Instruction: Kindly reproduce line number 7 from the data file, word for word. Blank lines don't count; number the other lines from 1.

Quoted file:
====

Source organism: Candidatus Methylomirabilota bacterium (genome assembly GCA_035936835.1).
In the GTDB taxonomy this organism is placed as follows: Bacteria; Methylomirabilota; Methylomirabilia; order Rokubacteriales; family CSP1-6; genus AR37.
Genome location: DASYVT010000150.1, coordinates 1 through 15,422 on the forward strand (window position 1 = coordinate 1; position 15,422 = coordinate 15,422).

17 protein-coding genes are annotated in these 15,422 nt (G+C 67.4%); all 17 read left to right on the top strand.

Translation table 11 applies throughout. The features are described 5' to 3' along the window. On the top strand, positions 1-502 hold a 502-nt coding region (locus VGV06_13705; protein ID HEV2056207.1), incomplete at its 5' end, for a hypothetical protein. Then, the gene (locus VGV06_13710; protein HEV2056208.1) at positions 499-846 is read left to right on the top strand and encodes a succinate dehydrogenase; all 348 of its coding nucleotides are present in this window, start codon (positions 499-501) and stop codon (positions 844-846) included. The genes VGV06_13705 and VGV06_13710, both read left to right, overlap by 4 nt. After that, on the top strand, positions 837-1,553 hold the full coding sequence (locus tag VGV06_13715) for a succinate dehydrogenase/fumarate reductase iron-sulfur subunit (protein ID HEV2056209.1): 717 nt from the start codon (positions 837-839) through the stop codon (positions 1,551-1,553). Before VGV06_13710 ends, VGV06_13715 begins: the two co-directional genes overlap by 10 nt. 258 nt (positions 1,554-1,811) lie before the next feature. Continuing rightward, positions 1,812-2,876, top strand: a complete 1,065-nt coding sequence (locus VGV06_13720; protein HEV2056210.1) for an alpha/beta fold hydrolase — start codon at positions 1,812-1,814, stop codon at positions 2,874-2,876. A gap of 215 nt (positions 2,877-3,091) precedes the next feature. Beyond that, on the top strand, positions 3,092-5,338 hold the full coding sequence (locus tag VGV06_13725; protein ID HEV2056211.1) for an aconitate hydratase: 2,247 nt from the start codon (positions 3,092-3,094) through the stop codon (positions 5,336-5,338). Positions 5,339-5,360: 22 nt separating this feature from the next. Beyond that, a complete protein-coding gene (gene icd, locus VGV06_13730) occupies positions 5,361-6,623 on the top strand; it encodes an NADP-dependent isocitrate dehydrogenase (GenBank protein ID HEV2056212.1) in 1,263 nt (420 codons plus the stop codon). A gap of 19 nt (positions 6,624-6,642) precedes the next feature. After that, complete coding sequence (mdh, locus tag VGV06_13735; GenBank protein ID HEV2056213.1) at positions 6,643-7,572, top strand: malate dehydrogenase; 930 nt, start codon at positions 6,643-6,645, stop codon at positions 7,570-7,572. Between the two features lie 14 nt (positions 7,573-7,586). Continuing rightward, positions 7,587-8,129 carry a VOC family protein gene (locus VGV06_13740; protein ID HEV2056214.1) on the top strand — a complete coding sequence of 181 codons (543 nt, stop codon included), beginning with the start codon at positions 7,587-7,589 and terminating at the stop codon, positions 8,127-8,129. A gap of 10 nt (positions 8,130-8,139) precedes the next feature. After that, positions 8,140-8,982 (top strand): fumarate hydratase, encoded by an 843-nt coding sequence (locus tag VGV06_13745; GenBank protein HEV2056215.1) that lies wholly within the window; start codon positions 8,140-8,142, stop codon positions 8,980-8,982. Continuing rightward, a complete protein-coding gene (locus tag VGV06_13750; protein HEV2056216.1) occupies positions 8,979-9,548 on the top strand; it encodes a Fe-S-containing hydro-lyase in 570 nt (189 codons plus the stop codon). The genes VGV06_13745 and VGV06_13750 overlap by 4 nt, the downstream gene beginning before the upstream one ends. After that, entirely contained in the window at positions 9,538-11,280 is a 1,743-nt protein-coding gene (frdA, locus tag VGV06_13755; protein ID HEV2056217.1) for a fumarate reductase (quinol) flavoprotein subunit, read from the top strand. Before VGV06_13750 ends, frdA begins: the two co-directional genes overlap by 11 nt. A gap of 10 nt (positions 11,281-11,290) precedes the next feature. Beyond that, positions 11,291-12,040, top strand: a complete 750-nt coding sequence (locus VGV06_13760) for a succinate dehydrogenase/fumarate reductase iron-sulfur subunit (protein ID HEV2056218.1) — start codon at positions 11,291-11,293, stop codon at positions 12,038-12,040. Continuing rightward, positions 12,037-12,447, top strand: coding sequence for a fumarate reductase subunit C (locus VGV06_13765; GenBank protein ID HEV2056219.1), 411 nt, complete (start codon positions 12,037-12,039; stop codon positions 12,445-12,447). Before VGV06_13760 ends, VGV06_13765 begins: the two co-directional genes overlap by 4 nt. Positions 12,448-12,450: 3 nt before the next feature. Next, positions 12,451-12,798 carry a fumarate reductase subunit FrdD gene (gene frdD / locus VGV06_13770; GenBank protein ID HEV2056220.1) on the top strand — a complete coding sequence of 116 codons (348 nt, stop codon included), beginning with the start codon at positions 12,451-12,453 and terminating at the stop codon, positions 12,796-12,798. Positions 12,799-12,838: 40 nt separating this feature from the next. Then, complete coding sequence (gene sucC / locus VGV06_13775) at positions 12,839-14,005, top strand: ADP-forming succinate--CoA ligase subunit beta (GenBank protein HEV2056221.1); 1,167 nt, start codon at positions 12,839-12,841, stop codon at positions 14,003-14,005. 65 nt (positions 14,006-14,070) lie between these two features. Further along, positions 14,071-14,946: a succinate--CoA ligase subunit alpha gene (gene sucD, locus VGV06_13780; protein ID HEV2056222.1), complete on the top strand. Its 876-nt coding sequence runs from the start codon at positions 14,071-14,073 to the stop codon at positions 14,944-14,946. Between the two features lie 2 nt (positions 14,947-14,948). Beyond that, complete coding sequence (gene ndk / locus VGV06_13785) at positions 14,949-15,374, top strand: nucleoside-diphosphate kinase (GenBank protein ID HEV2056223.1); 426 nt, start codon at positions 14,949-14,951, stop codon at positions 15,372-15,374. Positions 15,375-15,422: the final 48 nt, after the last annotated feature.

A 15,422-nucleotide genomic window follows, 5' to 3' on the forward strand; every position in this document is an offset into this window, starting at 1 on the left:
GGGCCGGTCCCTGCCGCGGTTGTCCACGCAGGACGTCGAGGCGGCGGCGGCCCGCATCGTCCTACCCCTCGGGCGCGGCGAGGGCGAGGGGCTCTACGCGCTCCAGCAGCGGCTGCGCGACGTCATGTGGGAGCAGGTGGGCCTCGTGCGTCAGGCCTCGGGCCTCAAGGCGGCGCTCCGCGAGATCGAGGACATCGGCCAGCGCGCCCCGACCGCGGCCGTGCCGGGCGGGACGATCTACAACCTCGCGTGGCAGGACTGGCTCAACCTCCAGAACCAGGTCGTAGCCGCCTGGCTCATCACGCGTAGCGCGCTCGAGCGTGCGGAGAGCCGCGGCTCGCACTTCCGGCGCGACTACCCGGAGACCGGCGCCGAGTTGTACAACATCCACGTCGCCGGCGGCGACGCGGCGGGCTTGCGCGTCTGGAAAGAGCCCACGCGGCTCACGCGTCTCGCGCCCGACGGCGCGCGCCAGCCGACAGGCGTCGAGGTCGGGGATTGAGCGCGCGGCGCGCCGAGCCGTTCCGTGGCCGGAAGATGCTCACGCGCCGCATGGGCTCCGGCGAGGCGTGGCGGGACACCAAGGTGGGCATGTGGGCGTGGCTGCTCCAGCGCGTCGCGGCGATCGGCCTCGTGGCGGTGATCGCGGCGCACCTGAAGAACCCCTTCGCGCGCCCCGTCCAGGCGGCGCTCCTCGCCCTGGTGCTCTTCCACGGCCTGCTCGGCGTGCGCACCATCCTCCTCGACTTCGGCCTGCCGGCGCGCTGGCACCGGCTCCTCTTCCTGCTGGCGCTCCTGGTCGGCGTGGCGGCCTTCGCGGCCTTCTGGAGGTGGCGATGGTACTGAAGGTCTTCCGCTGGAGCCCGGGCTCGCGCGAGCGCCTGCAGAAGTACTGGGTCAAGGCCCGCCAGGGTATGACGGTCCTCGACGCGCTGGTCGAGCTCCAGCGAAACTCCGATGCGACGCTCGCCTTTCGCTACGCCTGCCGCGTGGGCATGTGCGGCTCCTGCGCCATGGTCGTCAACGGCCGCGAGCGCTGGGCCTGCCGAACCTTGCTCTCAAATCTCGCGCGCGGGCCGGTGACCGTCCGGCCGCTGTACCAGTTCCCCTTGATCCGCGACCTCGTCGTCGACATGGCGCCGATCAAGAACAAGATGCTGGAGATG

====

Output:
GGGCCGGTCCCTGCCGCGGTTGTCCACGCAGGACGTCGAGGCGGCGGCGGCCCGCATCGTCCTACCCCTCGGGCGCGGCGAGGGCGAGGGGCTCTACGCGCTCCAGCAGCGGCTGCGCGACGTCATGTGGGAGCAGGTGGGCCTCGTGCGTCAGGCCTCGGGCCTCAAGGCGGCGCTCCGCGAGATCGAGGACATCGGCCAGCGCGCCCCGACCGCGGCCGTGCCGGGCGGGACGATCTACAACCTCGCGTGGCAGGACTGGCTCAACCTCCAGAACCAGGTCGTAGCCGCCTGGCTCATCACGCGTAGCGCGCTCGAGCGTGCGGAGAGCCGCGGCTCGCACTTCCGGCGCGACTACCCGGAGACCGGCGCCGAGTTGTACAACATCCACGTCGCCGGCGGCGACGCGGCGGGCTTGCGCGTCTGGAAAGAGCCCACGCGGCTCACGCGTCTCGCGCCCGACGGCGCGCGCCAGCCGACAGGCGTCGAGGTCGGGGATTGAGCGCGCGGCGCGCCGAGCCGTTCCGTGGCCGGAAGATGCTCACGCGCCGCATGGGCTCCGGCGAGGCGTGGCGGGACACCAAGGTGGGCATGTGGGCGTGGCTGCTCCAGCGCGTCGCGGCGATCGGCCTCGTGGCGGTGATCGCGGCGCACCTGAAGAACCCCTTCGCGCGCCCCGTCCAGGCGGCGCTCCTCGCCCTGGTGCTCTTCCACGGCCTGCTCGGCGTGCGCACCATCCTCCTCGACTTCGGCCTGCCGGCGCGCTGGCACCGGCTCCTCTTCCTGCTGGCGCTCCTGGTCGGCGTGGCGGCCTTCGCGGCCTTCTGGAGGTGGCGATGGTACTGAAGGTCTTCCGCTGGAGCCCGGGCTCGCGCGAGCGCCTGCAGAAGTACTGGGTCAAGGCCCGCCAGGGTATGACGGTCCTCGACGCGCTGGTCGAGCTCCAGCGAAACTCCGATGCGACGCTCGCCTTTCGCTACGCCTGCCGCGTGGGCATGTGCGGCTCCTGCGCCATGGTCGTCAACGGCCGCGAGCGCTGGGCCTGCCGAACCTTGCTCTCAAATCTCGCGCGCGGGCCGGTGACCGTCCGGCCGCTGTACCAGTTCCCCTTGATCCGCGACCTCGTCGTCGACATGGCGCCGATCAAGAACAAGATGCTGGAGATG